Imaginative Teaching Resources & Inspirational Career Ideas from the Chilled Food Industry
Although we’re might still be in holiday mode there’s always a lot of fun to be had with science. As these experiments, demonstrated by Tilly, prove!
This experiment will have a tasty result – we promise.
You’ll need an egg (Lion Mark for extra safety) and an electric mixer, plus some sugar.
Separate the egg yolk and white either using the egg shell or allow the egg white to slip through your fingers after cracking onto your hand. Wash your hands after this.
Beat the egg whites with an electric mixer until they start to go fluffy – keep beating until you make the egg white stand into peaks.
Egg white contains lots of protein, whisking creates air bubbles and changes the protein so it surrounds the air bubbles making the egg white expand into a stiff foam.
And finally – the tasty bit. Add 50g of sugar and bake in a pre-heated oven (150C gas 2) for 20-30 mins, turn the oven off and leave to go cold to turn these into meringues!
All that you need for this is an apple, lemon juice, water and small bowls or plates.
Cut the apple into quarters and place into small bowls or plates.
On one apple slice cover with water, another with lemon juice, another with tap water and label. Leave one without anything on it.
Check every 15 minutes to see what happens.
What else could you sprinkle or cover the apple slices with?
When apples are cut, the exposed fruit underneath the skin reacts with oxygen in the air, which causes the apple slices to turn brown. Lemon juice is acidic (and why it tastes so sour!) and will react with oxygen before oxygen reacts with the apple. A light spritz of lemon juice will keep your apples fresh without altering their taste too much. Would you like to eat the apple slice with vinegar?!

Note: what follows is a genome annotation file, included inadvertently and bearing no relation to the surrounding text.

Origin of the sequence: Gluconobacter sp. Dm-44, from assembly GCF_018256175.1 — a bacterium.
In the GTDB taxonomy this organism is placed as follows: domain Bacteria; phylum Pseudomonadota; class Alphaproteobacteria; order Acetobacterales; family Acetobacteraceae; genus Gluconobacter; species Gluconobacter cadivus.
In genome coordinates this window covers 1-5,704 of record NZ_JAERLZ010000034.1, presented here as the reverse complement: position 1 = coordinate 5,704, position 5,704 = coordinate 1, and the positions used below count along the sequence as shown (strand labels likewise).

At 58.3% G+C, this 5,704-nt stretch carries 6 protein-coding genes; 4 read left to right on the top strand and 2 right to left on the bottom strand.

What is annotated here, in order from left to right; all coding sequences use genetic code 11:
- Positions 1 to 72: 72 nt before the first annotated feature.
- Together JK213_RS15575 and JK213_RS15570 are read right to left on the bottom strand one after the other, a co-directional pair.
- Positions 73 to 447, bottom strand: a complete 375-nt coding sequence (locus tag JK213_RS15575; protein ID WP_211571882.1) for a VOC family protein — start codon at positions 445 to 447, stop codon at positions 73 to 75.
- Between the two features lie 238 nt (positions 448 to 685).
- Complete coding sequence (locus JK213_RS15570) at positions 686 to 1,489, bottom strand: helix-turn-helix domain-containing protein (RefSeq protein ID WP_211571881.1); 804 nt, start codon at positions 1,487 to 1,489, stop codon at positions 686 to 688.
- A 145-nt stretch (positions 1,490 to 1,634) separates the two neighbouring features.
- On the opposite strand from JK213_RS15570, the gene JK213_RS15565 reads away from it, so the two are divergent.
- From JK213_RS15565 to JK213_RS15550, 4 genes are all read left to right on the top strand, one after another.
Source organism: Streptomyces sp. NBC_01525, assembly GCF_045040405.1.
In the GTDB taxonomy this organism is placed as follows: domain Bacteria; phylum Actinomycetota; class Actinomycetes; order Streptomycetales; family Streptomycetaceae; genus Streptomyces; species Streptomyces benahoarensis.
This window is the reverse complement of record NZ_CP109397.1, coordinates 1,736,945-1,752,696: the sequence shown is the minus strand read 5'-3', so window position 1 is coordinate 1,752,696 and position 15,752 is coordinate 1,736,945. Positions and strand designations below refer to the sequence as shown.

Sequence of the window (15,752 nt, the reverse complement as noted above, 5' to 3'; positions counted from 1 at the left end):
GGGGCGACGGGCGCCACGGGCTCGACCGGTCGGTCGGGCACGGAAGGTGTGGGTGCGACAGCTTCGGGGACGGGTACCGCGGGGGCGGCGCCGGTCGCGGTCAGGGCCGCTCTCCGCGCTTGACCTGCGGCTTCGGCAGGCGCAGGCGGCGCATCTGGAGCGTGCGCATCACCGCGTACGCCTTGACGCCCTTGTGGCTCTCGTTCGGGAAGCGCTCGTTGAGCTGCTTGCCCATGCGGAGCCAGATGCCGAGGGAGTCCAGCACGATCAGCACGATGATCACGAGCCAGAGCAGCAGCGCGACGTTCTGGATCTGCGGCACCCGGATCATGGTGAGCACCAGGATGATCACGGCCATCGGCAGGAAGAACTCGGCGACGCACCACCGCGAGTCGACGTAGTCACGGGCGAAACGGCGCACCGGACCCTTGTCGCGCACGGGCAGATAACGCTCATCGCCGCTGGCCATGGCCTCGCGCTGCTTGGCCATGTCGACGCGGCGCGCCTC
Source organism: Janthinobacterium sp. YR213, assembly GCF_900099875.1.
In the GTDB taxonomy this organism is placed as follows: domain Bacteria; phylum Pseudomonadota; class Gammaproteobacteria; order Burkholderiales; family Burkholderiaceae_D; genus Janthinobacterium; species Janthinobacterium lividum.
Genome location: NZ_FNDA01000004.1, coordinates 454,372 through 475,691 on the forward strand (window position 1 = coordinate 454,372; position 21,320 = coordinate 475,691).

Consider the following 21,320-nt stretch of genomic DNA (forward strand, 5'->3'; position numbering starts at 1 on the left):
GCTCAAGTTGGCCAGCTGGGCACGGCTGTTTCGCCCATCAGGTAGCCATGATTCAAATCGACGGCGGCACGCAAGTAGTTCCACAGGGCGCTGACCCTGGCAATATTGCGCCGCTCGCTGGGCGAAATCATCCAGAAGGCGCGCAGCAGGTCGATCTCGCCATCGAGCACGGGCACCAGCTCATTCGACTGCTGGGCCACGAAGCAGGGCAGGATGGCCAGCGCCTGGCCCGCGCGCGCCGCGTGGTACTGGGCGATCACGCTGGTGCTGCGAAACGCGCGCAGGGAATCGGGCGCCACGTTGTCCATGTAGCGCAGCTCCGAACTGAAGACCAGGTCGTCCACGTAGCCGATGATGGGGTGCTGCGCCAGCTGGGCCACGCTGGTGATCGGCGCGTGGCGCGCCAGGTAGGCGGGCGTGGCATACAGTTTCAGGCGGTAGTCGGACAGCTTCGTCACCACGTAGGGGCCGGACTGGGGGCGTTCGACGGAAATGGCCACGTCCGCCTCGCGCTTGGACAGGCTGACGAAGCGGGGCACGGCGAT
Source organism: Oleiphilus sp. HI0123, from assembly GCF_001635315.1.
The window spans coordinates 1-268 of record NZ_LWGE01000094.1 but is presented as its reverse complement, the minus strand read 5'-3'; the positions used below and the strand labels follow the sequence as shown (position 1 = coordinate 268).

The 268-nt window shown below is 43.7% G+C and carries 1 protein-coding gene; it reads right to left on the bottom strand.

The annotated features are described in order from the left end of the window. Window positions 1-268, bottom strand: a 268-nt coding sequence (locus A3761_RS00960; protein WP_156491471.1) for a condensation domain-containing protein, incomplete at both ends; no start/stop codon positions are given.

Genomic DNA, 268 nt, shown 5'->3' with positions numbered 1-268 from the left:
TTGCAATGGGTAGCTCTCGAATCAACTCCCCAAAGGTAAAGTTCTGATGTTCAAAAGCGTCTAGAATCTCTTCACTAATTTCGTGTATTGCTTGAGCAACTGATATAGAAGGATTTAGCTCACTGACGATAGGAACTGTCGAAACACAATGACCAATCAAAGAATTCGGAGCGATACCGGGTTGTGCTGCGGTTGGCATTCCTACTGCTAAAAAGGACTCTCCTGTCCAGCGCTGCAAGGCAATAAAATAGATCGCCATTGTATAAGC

Do you need to write a secret message but just don’t have any invisible ink?? Don’t worry we can help – lemon juice will do the job
Squeeze the juice from a lemon, dip a brush in the juice and paint a pattern on white paper. Let it dry – can you see your message?
Grab a hairdryer and gently warm the paper (or get an adult to place in the oven for 10 mins at 150°C).
When the lemon juice dries it looks invisible but when its heated in the oven, the juice reacts with the oxygen in the air and turns brown, showing clearly your message. Lemon juice reacts naturally with air over time to go brown but heating speeds up this process.
With Tilly’s help you’re about to discover why we use bicarbonate of soda in baking…..
This simple experiment needs water, a heatproof bowl, bicarbonate of soda and a helpful adult.
Ask your adult to pour some water that has just boiled into a heatproof bowl. Stir in a heaped teaspoon of bicarbonate of soda – What happens?
Now pour some cold water into a bowl and add a heaped teaspoon of bicarbonate of soda and watch what happens?
Bicarbonate of soda fizzes gently when it mixes with hot water because the heat starts a change that creates carbon dioxide gas – which is why baking powder which contains bicarbonate of soda is used to make cakes. The oven’s heat makes the wet bicarbonate of soda produce carbon dioxide gas which bubbles up inside the cake and tries to escape making the mixture rise. Cold water has no effect.